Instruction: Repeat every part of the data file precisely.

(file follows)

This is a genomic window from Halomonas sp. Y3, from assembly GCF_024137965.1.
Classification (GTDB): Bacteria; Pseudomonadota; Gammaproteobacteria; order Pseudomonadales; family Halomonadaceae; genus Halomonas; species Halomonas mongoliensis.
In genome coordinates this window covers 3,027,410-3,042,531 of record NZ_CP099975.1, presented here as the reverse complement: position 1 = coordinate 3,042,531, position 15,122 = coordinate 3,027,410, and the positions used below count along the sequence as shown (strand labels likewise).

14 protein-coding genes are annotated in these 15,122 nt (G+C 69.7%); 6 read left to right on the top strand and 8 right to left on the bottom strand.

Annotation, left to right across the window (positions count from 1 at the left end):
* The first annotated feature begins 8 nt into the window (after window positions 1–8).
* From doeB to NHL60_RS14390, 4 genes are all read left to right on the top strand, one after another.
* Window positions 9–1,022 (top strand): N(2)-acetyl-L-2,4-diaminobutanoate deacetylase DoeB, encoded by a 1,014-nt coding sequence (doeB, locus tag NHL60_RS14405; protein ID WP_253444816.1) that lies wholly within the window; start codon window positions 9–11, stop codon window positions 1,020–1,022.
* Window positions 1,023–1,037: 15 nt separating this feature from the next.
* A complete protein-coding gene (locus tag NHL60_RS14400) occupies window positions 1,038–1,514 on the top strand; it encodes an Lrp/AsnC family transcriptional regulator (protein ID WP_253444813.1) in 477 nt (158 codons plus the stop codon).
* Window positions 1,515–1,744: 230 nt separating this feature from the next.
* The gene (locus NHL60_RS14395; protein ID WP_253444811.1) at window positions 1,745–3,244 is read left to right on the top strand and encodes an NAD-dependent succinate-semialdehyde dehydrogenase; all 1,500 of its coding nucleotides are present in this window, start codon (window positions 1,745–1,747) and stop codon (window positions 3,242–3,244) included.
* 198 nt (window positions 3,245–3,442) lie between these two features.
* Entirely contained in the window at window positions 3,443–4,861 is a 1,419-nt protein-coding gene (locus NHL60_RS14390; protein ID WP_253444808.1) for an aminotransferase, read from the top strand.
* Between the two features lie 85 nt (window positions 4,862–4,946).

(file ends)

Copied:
This is a genomic window from Halomonas sp. Y3, from assembly GCF_024137965.1.
Classification (GTDB): Bacteria; Pseudomonadota; Gammaproteobacteria; order Pseudomonadales; family Halomonadaceae; genus Halomonas; species Halomonas mongoliensis.
In genome coordinates this window covers 3,027,410-3,042,531 of record NZ_CP099975.1, presented here as the reverse complement: position 1 = coordinate 3,042,531, position 15,122 = coordinate 3,027,410, and the positions used below count along the sequence as shown (strand labels likewise).

14 protein-coding genes are annotated in these 15,122 nt (G+C 69.7%); 6 read left to right on the top strand and 8 right to left on the bottom strand.

Annotation, left to right across the window (positions count from 1 at the left end):
* The first annotated feature begins 8 nt into the window (after window positions 1–8).
* From doeB to NHL60_RS14390, 4 genes are all read left to right on the top strand, one after another.
* Window positions 9–1,022 (top strand): N(2)-acetyl-L-2,4-diaminobutanoate deacetylase DoeB, encoded by a 1,014-nt coding sequence (doeB, locus tag NHL60_RS14405; protein ID WP_253444816.1) that lies wholly within the window; start codon window positions 9–11, stop codon window positions 1,020–1,022.
* Window positions 1,023–1,037: 15 nt separating this feature from the next.
* A complete protein-coding gene (locus tag NHL60_RS14400) occupies window positions 1,038–1,514 on the top strand; it encodes an Lrp/AsnC family transcriptional regulator (protein ID WP_253444813.1) in 477 nt (158 codons plus the stop codon).
* Window positions 1,515–1,744: 230 nt separating this feature from the next.
* The gene (locus NHL60_RS14395; protein ID WP_253444811.1) at window positions 1,745–3,244 is read left to right on the top strand and encodes an NAD-dependent succinate-semialdehyde dehydrogenase; all 1,500 of its coding nucleotides are present in this window, start codon (window positions 1,745–1,747) and stop codon (window positions 3,242–3,244) included.
* 198 nt (window positions 3,245–3,442) lie between these two features.
* Entirely contained in the window at window positions 3,443–4,861 is a 1,419-nt protein-coding gene (locus NHL60_RS14390; protein ID WP_253444808.1) for an aminotransferase, read from the top strand.
* Between the two features lie 85 nt (window positions 4,862–4,946).